DiS had a mighty good time at Ten Years of ATP, despite not even knowing what ATP was ten years ago. We’re pretty sure everyone else did, especially Todd Trainer, who looked very confused to see the giant mural of his face outside Centre Stage. Philip Bloomfield describes the Friday via the following words.
Having already sighted Todd Trainer, DiS unloads its portable liquor cabinet just in time to catch Bardo Pond’s opening salvo of valium laden pysch. Even during a deadzone Friday afternoon slot, a giggling Isobel Sollenberger still reminds us of that girl in every teen film who only listened to the Grateful Dead, and the band kick up a stormy blast of voluminous FX. And really, who could complain about a set that contains a version of ‘Tommy Gun Angel’ so powerful that it leaves us feeling distinctly dazed.
Growing also suffer at the hands of the scheduling: by all accounts, their bleeping, droning kraut-techno is the best (and the loudest) we’ve seen them in some time, and had it been later in the day, we’re nearly certain the whole place would have been throbbing. We’ll leave the final word to DiS’ (already) sleep deprived chaletmate, who fell asleep at the front and dreamt of being a tetris block. Which is an oddly fitting analogy for a tightly wound and equally wayward set.
It’s a toss up between Todd Trainer and J Mascis for most sighted performer this weekend: the pair of them are everywhere. As it is, the first glimpse of Mascis we get is onstage with his slacker outfit the Fog. Though forewarned by attendees of the MBV leg of December’s ATPs that he’s on formidable form, that still doesn’t quite prepare us for just under an hour of blissful soloing and pummelling rock from the very tight sounding threepiece. Although, truth be told if they’d just played ‘The Wagon’ and a wonderful, howling, extended version of ‘What Else Is New?’ we’d still have been won over.
Yeah Yeah Yeahs don’t endear themselves to many this weekend: turning up forty minutes late due to a broken van is something they couldn’t do anything about, but it wouldn’t have been much to ask to send someone out on to stage to let the increasingly frustrated masses know. As it is, DiS heads homeward to get to work on a bottle of Jim Beam, and returns to find the three piece tearing through Fever To Tell with reckless abandon. Though we’re somewhat fair-weather fans, and the sound on the cavernous Pavilion Stage definitely could be improved, as Karen O whips the crowd into a storm with her banshee shriek, it’s nothing short of great to see a band this huge headlining at ATP. The clarion call guitar and glam rock stomp of ‘Y Control’ is naturally a highlight, and no review would be complete without mention of a swooningly soulful ‘Maps’.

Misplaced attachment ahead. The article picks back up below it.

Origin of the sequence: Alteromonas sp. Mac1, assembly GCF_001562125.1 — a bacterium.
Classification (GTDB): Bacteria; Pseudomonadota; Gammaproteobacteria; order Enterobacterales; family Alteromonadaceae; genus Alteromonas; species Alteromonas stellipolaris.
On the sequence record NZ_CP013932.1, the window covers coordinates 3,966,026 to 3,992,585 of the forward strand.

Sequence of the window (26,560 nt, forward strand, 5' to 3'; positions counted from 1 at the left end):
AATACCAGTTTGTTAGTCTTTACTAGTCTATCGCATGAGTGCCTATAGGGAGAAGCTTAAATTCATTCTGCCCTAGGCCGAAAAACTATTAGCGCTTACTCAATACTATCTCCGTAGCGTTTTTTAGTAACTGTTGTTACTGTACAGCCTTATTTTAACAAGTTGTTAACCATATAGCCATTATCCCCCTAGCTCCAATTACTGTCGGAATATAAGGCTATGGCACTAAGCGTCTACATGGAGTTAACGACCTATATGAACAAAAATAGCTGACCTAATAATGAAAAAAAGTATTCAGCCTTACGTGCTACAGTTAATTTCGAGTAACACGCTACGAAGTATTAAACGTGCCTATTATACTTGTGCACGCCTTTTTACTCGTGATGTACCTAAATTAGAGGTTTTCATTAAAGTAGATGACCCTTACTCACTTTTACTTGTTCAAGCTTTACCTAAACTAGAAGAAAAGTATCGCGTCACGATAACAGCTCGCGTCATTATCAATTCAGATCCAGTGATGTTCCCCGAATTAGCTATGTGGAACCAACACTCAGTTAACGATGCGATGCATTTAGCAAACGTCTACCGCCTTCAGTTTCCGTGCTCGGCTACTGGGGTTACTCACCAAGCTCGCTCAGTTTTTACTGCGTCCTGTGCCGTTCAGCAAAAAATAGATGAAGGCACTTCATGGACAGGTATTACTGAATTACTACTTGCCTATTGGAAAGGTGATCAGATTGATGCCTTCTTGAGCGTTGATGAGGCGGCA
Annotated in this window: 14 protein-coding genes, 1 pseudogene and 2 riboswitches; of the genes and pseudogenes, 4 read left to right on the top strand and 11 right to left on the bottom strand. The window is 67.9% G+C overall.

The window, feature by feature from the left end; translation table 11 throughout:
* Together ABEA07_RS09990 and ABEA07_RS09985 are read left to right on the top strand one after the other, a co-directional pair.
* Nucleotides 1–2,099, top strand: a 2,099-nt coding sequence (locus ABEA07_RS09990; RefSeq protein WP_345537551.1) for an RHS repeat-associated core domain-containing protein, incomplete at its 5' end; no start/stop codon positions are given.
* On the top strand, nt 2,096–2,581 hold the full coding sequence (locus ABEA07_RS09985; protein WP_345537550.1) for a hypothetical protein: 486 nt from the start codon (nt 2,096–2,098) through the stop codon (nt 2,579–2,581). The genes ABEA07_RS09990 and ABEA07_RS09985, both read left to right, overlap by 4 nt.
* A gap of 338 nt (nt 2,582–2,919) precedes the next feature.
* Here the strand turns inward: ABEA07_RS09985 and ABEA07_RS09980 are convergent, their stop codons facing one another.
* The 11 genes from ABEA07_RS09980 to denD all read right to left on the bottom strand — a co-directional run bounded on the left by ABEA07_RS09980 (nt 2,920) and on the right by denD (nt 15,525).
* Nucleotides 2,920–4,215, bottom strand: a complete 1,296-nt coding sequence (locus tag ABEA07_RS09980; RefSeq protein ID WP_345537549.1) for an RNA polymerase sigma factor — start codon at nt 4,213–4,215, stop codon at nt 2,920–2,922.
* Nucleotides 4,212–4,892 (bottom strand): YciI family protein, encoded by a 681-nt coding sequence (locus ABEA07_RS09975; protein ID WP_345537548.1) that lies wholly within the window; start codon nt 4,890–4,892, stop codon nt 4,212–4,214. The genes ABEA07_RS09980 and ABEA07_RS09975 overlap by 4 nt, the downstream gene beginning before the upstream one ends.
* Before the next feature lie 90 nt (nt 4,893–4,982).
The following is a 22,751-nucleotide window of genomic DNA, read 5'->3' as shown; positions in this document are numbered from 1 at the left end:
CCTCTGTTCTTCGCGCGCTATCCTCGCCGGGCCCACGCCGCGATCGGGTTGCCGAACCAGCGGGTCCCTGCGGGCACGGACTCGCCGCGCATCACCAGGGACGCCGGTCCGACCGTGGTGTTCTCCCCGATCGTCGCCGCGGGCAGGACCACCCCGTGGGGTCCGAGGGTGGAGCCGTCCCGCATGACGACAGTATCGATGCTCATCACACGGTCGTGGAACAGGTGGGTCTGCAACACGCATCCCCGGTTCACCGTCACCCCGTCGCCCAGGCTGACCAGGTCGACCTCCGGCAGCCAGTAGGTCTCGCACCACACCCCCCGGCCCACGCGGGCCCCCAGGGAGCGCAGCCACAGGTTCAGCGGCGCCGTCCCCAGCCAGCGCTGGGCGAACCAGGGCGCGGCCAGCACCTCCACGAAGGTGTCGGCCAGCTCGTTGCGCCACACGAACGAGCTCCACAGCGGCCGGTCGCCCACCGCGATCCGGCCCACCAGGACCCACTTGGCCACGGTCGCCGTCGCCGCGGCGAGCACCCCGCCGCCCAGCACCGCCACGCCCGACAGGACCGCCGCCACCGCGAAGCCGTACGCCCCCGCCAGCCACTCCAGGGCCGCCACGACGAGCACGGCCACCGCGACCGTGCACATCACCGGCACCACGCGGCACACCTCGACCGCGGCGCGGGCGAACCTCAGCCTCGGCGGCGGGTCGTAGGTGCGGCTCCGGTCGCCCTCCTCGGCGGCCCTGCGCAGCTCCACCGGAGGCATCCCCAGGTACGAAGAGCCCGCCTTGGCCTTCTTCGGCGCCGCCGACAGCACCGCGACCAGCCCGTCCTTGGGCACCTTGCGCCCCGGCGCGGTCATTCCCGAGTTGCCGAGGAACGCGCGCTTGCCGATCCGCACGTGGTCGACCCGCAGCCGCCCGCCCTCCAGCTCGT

But for DiS, Friday night (and perhaps the weekend in general) is stolen by Six Organs of Admittance. From the start, it’s clear that a grumpy looking Ben Chasny and the power trio he’s assembled intends to take no prisoners, opening with a free rock assault led by drummer Alex Neilson, who’s clearly having the time of his life. Their bourbon soaked West Coast pysch is surprisingly aggressive live, an enthralling Chasny sweatily shredding notes from his guitar and rasping the occasional black metal vocal into the microphone. Randall Dunn lurks at the back on occasion, Sunn O))) cowled and surprisingly effete looking, but the star of the show is Neilson, who proves that free-jazz doesn’t have to be cerebral, battering the drumkit as though possessed by the same demons haunting Chasny’s guitar leads. A searing ‘1000 Birds’ is maybe the highlight, but it’s hard to pick out individual moments of brilliance in a set that never dips below being entirely engaging and absolutely perfect for a Friday night.
Thus, with our blood running hot, we head to Fuck Buttons upstairs on Centre Stage. The ATP-signed act were always going to be on the bill, but as we learnt back in May, that doesn’t mean they take anything for granted. Tonight is no different, and though we’ve seen them countless times over the last year, Messrs Hung and Power provide a brand of power noise electronics that’s completely euphoric and irresistible, every single time. If they weren’t so astounding each time, we’d be getting bored by now. Their set tonight is Tarot Sport heavy, but it’s a mournful and hopeful sounding ‘Bright Tomorrow’ that steals DiS’ heart as we whoop, bounce and holler along. But in terms of touching, a normally silent Ben Power’s final address to the crowd sums it all up: it’s incredible and inspiring to see how far they’ve come in a few short years. God bless ATP.
A 1am Tortoise set might seem like the stuff of dreams: the post-rocker’s jazzy compositions would definitely seem to suit being the later side of midnight. But DiS is flagging, and jawdropping though the double drummered Chicago band are tonight, we don’t feel we’re giving them our full attention. The set consists mostly of post 2001 Standards output, but it takes a storming conclusion of ‘Prepare Your Coffin’ from this year’s Beacons Of Ancestorship to really rouse us, just in time for us to head to a chalet party full of strobes, smoke and Warren G to cap off what has already been a fantastic ATP.